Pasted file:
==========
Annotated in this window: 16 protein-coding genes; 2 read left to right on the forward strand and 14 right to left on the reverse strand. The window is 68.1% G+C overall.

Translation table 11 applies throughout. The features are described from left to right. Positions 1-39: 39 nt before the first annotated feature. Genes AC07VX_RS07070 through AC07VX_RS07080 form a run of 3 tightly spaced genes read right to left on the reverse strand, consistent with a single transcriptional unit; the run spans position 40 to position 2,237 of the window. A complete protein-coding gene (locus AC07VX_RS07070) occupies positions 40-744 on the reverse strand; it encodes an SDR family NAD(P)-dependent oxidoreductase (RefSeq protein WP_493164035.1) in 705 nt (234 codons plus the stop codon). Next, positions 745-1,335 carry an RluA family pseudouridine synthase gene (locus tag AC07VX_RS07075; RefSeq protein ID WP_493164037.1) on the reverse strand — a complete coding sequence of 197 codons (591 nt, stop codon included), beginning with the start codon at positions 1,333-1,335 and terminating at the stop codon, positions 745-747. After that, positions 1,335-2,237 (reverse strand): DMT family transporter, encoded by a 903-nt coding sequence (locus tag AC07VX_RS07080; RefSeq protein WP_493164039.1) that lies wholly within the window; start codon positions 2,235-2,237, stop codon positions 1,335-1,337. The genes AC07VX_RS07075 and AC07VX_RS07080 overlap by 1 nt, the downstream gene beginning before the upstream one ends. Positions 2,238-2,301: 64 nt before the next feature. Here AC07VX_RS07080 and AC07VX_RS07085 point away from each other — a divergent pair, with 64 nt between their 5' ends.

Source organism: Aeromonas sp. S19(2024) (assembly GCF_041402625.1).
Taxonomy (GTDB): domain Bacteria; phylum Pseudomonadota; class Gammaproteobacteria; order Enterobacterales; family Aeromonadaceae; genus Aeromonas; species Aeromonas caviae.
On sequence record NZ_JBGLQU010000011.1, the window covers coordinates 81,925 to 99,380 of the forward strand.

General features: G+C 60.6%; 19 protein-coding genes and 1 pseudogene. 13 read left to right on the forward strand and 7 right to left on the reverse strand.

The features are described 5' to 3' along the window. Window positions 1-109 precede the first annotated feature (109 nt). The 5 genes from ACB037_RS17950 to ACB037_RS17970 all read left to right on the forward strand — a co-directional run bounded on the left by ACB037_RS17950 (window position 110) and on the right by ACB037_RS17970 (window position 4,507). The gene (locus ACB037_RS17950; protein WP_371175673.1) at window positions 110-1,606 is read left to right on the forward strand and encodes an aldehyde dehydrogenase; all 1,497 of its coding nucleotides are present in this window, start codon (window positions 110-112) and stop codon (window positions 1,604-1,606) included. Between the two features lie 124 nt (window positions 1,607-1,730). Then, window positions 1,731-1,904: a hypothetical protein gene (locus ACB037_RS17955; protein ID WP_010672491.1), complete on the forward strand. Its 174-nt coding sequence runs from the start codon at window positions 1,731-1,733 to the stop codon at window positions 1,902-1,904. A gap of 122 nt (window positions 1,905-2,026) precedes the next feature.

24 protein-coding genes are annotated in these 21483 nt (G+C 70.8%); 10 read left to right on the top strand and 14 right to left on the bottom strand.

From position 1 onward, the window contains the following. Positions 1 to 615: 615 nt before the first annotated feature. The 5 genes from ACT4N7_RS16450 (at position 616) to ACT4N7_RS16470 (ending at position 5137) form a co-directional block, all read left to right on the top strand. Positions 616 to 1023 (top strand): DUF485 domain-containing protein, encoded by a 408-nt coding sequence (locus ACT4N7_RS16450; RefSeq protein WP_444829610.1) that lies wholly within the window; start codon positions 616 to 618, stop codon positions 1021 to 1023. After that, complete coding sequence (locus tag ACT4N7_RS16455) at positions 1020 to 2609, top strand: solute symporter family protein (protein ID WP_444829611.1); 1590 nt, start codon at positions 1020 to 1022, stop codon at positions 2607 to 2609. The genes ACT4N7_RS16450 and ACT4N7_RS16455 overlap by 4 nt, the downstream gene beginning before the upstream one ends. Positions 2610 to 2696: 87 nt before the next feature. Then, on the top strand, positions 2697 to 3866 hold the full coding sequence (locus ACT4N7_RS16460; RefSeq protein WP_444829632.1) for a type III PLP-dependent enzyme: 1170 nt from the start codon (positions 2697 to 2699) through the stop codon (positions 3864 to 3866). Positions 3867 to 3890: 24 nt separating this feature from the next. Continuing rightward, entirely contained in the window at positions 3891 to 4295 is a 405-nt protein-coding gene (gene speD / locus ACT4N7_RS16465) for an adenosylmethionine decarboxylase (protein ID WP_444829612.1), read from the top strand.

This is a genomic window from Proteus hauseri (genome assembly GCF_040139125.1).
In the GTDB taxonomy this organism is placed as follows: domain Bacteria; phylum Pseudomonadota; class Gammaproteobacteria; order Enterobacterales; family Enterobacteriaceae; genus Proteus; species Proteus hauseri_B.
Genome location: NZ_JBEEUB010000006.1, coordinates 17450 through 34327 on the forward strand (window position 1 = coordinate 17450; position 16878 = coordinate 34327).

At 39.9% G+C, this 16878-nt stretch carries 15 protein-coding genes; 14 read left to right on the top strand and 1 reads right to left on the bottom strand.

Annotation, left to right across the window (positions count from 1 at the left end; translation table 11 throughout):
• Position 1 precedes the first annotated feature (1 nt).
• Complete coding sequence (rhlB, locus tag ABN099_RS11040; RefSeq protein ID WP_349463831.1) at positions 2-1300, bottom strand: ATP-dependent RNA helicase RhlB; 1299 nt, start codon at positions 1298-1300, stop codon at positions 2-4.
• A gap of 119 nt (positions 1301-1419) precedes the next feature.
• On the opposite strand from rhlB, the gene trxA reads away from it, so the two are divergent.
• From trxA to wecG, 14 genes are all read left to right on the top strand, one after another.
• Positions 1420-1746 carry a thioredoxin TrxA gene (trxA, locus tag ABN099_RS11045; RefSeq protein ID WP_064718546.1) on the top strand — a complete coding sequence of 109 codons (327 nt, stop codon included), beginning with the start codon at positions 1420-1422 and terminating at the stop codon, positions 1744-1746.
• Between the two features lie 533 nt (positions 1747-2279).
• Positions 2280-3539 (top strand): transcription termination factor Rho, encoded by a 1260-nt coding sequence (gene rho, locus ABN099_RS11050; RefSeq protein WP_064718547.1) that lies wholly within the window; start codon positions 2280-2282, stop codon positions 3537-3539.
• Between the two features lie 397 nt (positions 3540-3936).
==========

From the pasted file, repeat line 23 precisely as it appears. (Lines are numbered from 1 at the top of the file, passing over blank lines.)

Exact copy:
• Between the two features lie 397 nt (positions 3540-3936).